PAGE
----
I was almost nine years old when Whitney Houston’s self-titled, debut album was released, and it and she was everything. The Whitney that we were allowed to witness was ultimate perfection- a mature and soulful voice coupled with youth and beauty. Little girls, like me, pretended that we understood and somehow hoped to live out the grown up scenarios that Whitney sang about. Women longed for the slender splendor that was Whitney in physical form. And well, men just lusted, and would be easily satisfied with a woman holding a fraction of her exquisiteness. Whitney was our fantasy. She became a force...Emmys, Grammys, AMA’s, billions of records sold. I don’t have to recount the accolades; there aren’t many walking this earth that are unfamiliar with Whitney, the powerhouse she was.
And then something went terribly wrong. Whitney stopped looking like the angel we’d created, and eventually stopped sounding like one. Her behavior became erratic and outlandish. The tabloids had field-days carrying stories of wild behavior coupled with her cancelling many shows and showing up late (and possibly high) to others; all with a mouth full of outlandish quotables that would surely further damage her career. Remember the Diane Sawyer interview where Whitney told Sawyer that crack was cheap and wack? We got quite the kick out of that, didn’t we? We knew then that Whitney was in trouble, and we laughed.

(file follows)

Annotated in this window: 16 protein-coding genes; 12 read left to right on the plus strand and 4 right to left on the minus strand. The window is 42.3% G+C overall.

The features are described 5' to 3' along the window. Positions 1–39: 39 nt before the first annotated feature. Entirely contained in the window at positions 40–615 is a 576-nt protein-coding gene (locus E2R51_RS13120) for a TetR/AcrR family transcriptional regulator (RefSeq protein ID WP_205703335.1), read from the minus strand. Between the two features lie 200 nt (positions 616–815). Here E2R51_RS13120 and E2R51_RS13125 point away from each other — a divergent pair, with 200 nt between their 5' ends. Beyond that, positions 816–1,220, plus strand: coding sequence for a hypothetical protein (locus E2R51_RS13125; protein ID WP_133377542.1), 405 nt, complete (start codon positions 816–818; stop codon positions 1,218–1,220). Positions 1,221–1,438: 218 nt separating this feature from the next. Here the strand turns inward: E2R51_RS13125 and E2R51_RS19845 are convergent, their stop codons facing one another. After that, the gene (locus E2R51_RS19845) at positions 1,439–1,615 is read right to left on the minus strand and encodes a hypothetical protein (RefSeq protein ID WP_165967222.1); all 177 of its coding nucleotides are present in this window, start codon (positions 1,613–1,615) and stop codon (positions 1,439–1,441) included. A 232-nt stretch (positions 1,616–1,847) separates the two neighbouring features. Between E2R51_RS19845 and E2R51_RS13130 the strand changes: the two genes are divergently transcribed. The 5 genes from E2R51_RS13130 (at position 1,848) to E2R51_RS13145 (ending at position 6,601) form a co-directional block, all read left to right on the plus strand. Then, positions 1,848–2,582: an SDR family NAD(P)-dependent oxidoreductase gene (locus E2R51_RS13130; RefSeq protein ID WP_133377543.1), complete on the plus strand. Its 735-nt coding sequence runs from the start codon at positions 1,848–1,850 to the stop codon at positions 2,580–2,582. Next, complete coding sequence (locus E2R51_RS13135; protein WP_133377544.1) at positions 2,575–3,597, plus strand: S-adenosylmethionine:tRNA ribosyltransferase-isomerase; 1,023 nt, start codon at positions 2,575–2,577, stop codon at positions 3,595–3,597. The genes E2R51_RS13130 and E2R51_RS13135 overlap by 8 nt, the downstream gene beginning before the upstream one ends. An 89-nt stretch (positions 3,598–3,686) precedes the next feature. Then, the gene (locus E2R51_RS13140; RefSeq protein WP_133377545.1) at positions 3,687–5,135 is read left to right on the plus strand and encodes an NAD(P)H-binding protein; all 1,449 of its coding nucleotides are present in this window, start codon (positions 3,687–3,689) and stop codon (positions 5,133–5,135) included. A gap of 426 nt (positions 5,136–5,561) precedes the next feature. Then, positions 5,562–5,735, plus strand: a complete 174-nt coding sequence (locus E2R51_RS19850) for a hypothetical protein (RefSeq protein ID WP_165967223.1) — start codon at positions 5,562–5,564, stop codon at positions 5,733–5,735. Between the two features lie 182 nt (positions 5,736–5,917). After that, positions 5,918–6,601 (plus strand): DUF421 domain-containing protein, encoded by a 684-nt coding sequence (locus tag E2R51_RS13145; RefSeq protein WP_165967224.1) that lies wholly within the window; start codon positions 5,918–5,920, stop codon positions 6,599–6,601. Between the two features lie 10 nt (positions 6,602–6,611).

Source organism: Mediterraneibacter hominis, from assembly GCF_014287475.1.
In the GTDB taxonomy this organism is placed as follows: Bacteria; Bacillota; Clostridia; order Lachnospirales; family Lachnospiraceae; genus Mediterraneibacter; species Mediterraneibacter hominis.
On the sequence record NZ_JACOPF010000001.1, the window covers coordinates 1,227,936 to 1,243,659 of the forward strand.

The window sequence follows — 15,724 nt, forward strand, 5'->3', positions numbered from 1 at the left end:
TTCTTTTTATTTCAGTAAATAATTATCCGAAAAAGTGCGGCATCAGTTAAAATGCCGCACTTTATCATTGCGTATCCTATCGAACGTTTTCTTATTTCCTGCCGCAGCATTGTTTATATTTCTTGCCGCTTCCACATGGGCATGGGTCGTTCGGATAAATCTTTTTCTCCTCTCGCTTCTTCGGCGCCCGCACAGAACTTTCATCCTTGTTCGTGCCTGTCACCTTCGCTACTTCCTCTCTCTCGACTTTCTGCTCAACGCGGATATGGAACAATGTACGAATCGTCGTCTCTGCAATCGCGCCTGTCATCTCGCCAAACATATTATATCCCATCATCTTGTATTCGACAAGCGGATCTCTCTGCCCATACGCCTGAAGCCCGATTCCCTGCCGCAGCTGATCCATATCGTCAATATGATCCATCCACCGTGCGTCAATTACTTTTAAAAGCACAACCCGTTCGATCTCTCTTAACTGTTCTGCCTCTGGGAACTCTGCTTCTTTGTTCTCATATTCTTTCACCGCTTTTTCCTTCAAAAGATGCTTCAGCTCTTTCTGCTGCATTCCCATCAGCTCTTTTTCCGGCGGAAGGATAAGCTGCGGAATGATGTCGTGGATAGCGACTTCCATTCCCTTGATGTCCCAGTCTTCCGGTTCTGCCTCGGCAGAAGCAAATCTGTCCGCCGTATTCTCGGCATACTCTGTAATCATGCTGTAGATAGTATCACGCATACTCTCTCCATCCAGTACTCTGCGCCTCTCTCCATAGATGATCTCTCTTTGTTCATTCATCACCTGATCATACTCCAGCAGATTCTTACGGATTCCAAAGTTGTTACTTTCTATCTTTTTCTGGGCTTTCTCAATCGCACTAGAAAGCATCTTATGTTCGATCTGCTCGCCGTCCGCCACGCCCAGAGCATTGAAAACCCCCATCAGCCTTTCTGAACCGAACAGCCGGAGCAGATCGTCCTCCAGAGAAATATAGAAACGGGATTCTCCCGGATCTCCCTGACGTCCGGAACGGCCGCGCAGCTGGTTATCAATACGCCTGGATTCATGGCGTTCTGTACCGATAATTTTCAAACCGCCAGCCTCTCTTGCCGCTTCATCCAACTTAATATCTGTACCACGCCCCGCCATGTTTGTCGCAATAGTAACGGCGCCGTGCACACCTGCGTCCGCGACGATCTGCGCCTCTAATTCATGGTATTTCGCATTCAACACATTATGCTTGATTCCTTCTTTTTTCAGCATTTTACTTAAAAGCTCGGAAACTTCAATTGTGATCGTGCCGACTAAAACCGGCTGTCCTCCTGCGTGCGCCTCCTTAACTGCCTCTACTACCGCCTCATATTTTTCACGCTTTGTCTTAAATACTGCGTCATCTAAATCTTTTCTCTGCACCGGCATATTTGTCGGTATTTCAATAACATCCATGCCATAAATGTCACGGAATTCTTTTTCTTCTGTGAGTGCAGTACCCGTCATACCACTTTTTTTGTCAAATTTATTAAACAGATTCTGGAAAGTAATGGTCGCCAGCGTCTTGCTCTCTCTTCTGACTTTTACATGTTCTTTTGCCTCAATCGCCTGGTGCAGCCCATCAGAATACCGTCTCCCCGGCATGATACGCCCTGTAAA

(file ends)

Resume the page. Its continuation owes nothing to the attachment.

We saw more of the stumble from grace with the premiere of "Being Bobby Brown", which aired in 2005. What we'd guessed from news reports and interviews was confirmed in the show- trick cameras notwithstanding. We would chuckle and mock the couple- both seeming to battle demons and addictions but who also seemed, at least through my heart’s lens, to be very much in love and happy with one another. The stumble became a full out fall and as we wished that she would come back to us and hoped that she would again be the Whitney we needed her to be, we kept chuckling.
James Baldwin, in his prophetic commentary on America’s twisted relationship to celebrity via Michael Jackson*, argued “The Michael Jackson cacophony is fascinating in that it is not about Jackson at all. I hope he has the good fortune to snatch his life out of the jaws of carnivorous success…” Baldwin delved much deeper into subjects of sexuality and more there, but his premise largely surrounds the crowning and crucifying we perform on those we claim to be fans of- all under the guise of love.
We never seemed to wonder if the Whitney we so gleefully championed in the beginning was authentic. We didn’t show the proper concern when we saw her unraveling and we judged her when we beheld her as more human and tangible. We joked as she, through self-medication, tried to numb it all.
But all in all, none of the praise or scorn was about Whitney. It was more about us, and the things (and people) we wish to create and admonish. One day soon I hope we learn to allow the same human, imperfections that we hold for ourselves for those we celebrate. Maybe there will be less Donnies and Phyllises and Michaels and Whitneys. We are after all, as the good sister Gwendolyn Brooks writes, “each other’s magnitude and bond.”
*“Freaks and American Ideal of Manhood” Playboy Magazine 1985 (also published in Baldwin’s Collected Essays)